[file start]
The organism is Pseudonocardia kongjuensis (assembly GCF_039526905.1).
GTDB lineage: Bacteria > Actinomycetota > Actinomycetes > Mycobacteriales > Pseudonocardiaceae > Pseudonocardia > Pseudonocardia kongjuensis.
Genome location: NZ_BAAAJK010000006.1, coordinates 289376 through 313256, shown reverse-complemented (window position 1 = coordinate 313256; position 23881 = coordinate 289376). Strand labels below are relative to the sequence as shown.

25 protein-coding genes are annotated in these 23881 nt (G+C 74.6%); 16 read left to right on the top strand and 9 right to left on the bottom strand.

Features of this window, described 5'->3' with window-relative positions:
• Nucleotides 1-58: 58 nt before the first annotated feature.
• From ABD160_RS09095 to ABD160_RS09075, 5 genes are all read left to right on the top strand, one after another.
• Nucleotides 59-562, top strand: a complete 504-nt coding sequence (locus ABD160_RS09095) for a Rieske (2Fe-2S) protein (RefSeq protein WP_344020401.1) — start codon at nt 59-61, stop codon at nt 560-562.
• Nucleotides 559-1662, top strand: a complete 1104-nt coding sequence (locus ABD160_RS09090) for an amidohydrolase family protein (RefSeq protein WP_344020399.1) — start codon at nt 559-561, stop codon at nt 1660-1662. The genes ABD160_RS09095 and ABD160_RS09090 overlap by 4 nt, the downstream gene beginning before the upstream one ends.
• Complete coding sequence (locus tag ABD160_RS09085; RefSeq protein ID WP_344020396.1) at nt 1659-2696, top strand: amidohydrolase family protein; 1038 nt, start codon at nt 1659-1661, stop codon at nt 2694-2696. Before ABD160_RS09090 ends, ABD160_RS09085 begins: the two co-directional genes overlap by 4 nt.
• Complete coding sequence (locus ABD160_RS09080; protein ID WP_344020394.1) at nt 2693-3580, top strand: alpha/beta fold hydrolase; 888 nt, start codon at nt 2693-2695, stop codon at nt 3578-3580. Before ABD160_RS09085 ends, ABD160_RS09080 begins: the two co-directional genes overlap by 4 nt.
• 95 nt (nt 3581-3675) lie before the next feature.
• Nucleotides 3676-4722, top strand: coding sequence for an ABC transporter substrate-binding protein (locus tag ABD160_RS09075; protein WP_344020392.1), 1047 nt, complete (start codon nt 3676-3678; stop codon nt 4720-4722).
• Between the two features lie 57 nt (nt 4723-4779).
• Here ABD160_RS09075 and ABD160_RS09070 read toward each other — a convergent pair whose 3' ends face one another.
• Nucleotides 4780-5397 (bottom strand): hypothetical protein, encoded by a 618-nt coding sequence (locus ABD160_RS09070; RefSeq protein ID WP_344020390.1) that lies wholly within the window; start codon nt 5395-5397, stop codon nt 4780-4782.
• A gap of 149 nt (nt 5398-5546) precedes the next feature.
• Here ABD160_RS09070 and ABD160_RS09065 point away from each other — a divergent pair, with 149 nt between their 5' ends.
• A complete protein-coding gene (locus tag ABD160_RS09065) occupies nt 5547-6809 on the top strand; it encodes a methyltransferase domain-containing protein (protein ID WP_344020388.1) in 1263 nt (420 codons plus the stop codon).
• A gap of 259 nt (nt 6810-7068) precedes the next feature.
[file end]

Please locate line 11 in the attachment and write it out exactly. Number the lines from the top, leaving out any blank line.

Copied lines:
• Complete coding sequence (locus ABD160_RS09080; protein ID WP_344020394.1) at nt 2693-3580, top strand: alpha/beta fold hydrolase; 888 nt, start codon at nt 2693-2695, stop codon at nt 3578-3580. Before ABD160_RS09085 ends, ABD160_RS09080 begins: the two co-directional genes overlap by 4 nt.